3D simultaneous localization and mapping in texture-less and structure-less environments using rank order statistics

Yousif, K 2016, 3D simultaneous localization and mapping in texture-less and structure-less environments using rank order statistics, Doctor of Philosophy (PhD), Engineering, RMIT University.

Document type: Thesis
Collection: Theses

Attached Files
Name Description MIMEType Size
Yousif.pdf Thesis application/pdf 20.33MB
Title 3D simultaneous localization and mapping in texture-less and structure-less environments using rank order statistics
Author(s) Yousif, K
Year 2016
Abstract The area of mobile robotics has attracted substantial attention from researchers around the globe. This has resulted in many technological advances and breakthroughs in this area. Nowadays, mobile robots have become widely available, such as robotic vacuum cleaners, those working in industrial settings, hospitals, warehouses, office environments, and military and space applications. Many of the tasks that robots are assigned to complete require them to be fully autonomous, i.e. without any human intervention. For this reason, it is of extreme importance that a robot is able to localize itself and map the environment accurately. These tasks are particularly necessary, if the robot is required to navigate in an unknown dynamic environment, plan its path and avoid collisions with other objects. Simultaneous Localization and Mapping (SLAM) is the process in which a robot is required to simultaneously localize itself in an unknown environment and incrementally build a map of its surroundings. The SLAM problem has been studied extensively and many solutions have been proposed to solve this problem. Most recently, due to availability of low cost RGB-D cameras, which provide RGB images as well as pixel depth information, 3D SLAM has received a large amount of interest and is used in various applications. The additional information provided by 3D maps can be used to improve navigation, collision avoidance and path planning algorithms.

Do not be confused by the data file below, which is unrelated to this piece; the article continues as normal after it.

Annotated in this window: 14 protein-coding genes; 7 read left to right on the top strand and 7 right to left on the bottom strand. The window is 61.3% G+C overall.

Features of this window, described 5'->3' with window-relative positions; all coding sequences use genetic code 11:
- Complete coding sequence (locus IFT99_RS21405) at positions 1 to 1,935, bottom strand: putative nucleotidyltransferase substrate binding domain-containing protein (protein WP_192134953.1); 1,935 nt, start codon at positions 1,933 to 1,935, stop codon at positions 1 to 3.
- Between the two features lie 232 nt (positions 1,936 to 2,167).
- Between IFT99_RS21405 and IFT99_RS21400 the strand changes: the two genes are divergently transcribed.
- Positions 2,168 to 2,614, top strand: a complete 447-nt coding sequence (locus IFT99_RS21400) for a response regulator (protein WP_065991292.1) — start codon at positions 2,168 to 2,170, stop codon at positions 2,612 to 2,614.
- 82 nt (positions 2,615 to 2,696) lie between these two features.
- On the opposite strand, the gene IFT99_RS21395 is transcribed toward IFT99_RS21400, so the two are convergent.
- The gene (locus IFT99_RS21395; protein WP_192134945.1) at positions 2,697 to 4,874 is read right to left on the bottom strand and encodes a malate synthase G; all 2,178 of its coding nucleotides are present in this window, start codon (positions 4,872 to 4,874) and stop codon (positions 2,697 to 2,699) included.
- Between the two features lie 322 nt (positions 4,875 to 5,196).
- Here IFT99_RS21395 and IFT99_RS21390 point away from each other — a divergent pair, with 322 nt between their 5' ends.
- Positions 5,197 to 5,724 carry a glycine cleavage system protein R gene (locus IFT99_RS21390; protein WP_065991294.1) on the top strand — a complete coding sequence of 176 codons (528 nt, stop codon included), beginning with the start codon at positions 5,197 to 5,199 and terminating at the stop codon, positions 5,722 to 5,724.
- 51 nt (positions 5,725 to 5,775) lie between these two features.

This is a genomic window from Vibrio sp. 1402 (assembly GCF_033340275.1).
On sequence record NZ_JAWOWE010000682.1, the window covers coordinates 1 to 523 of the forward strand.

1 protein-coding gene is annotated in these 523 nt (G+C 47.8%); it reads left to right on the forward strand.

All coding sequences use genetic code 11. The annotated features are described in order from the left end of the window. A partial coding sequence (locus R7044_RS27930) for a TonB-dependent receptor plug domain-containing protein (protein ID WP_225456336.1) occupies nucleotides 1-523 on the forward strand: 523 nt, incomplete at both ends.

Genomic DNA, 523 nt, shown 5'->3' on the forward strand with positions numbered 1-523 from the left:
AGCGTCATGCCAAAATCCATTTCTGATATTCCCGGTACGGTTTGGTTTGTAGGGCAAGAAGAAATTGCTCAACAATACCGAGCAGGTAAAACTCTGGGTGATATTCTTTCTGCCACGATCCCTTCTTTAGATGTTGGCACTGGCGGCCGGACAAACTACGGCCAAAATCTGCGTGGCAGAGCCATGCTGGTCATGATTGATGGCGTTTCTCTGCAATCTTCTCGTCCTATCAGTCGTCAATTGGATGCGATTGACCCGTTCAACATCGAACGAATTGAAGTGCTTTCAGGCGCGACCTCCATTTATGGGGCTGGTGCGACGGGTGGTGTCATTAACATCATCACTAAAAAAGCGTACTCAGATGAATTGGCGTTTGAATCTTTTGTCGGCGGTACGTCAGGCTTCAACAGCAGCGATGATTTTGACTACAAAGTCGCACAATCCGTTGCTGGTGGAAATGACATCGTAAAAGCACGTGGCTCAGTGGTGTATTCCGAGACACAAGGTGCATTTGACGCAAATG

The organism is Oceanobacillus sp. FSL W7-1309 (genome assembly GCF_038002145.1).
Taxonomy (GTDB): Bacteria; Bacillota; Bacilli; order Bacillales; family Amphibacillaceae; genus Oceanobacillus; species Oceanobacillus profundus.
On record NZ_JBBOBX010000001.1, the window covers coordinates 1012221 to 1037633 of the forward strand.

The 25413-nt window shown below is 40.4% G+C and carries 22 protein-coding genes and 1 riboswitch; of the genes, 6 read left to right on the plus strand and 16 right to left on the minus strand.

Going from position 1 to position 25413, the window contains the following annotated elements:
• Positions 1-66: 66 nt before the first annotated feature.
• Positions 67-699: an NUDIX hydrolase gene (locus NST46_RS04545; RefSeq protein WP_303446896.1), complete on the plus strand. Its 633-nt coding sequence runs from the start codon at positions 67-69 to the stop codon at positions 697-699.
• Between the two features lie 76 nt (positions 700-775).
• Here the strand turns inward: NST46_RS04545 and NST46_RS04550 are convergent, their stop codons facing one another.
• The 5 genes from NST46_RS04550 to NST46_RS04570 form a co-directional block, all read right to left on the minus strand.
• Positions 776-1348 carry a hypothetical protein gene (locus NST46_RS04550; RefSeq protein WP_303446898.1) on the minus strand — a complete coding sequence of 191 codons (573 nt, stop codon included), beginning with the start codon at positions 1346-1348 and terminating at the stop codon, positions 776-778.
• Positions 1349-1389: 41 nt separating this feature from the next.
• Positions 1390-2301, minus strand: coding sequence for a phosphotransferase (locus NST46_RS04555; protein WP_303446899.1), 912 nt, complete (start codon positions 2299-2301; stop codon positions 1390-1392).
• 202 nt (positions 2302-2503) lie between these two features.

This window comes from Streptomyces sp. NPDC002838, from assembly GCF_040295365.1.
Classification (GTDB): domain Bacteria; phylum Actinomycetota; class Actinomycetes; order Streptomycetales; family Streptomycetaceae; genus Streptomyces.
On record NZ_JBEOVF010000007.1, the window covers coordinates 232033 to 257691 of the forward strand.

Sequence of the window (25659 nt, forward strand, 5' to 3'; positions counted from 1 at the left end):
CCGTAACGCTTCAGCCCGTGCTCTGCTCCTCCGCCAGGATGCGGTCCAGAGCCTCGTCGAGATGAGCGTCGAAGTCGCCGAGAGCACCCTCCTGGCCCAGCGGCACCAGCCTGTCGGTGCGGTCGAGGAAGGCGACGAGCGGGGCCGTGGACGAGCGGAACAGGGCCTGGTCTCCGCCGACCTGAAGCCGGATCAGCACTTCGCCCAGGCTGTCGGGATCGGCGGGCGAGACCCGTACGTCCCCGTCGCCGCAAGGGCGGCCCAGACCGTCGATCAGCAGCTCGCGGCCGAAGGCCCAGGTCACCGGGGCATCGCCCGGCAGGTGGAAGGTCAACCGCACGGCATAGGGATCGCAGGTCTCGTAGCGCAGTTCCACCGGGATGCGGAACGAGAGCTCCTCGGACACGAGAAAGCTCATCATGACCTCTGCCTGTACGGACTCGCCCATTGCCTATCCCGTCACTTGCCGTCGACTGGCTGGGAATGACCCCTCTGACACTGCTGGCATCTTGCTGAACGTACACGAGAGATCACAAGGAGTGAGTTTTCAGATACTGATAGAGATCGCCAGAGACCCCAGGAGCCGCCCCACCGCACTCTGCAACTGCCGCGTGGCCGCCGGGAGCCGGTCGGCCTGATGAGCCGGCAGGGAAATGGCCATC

The research presented in this thesis, intends to study the 3D SLAM problem in difficult situations, such as a robot navigating in areas in which the visual sensing of the robot is hindered. For example, firefighting robots and those performing search and rescue operations, may need to perform SLAM in smoky and dark environments. We propose a method that uses an RGB-D sensor to register images in dark scenes. This method utilizes both the RGB and IR images provided by an RGB-D sensor. Another challenging scenario, is the need to perform SLAM in an environment containing limited texture and structure information. These environments are commonly encountered in offices, warehouses and residential buildings. Many of the aforementioned environments contain texture-less and structure-less walls, floors and ceilings. This poses a significant challenge that is to match the frames, estimate the motion and map the environment. We present methods that utilize both geometric and texture information to overcome the aforementioned challenges. At the core of the proposed methods, we develop Rank Order Statistics based on informative sampling techniques that are able to sample the dense depth points into a subset of points, carrying highly useful information for registration. In addition, we outline one of the main limitations of using RGB-D cameras for SLAM applications: the limited field of view (FOV). In contrast, monocular SLAM systems can exploit wide-angle cameras and do not have the depth range limitation. As such, we present a SLAM method that fuses the information obtained from both an RGB-D camera and a wide-angle monocular camera. We show that this is particularly beneficial for large-scale 3D reconstruction of indoor environments. Finally, we propose a image based feature exaction method that is able to find a large number of highly repeatable features. We show that when pairing these features with a robust image descriptor such as SIFT, they become highly invariant to various image transformations. We also show that they could be highly useful for visual odometry applications, as well as for obtaining denser looking 3D models when performing monocular SLAM/Structure from Motion.
Degree Doctor of Philosophy (PhD)
Institution RMIT University
School, Department or Centre Engineering
Subjects Adaptive Agents and Intelligent Robotics
Computer Vision
Pattern Recognition and Data Mining
Keyword(s) SLAM
Rank order statistics
Visual odometry
Version Filter Type
Access Statistics: 627 Abstract Views, 1746 File Downloads  -  Detailed Statistics
Created: Wed, 07 Sep 2016, 09:57:06 EST by Keely Chapman
© 2014 RMIT Research Repository • Powered by Fez SoftwareContact us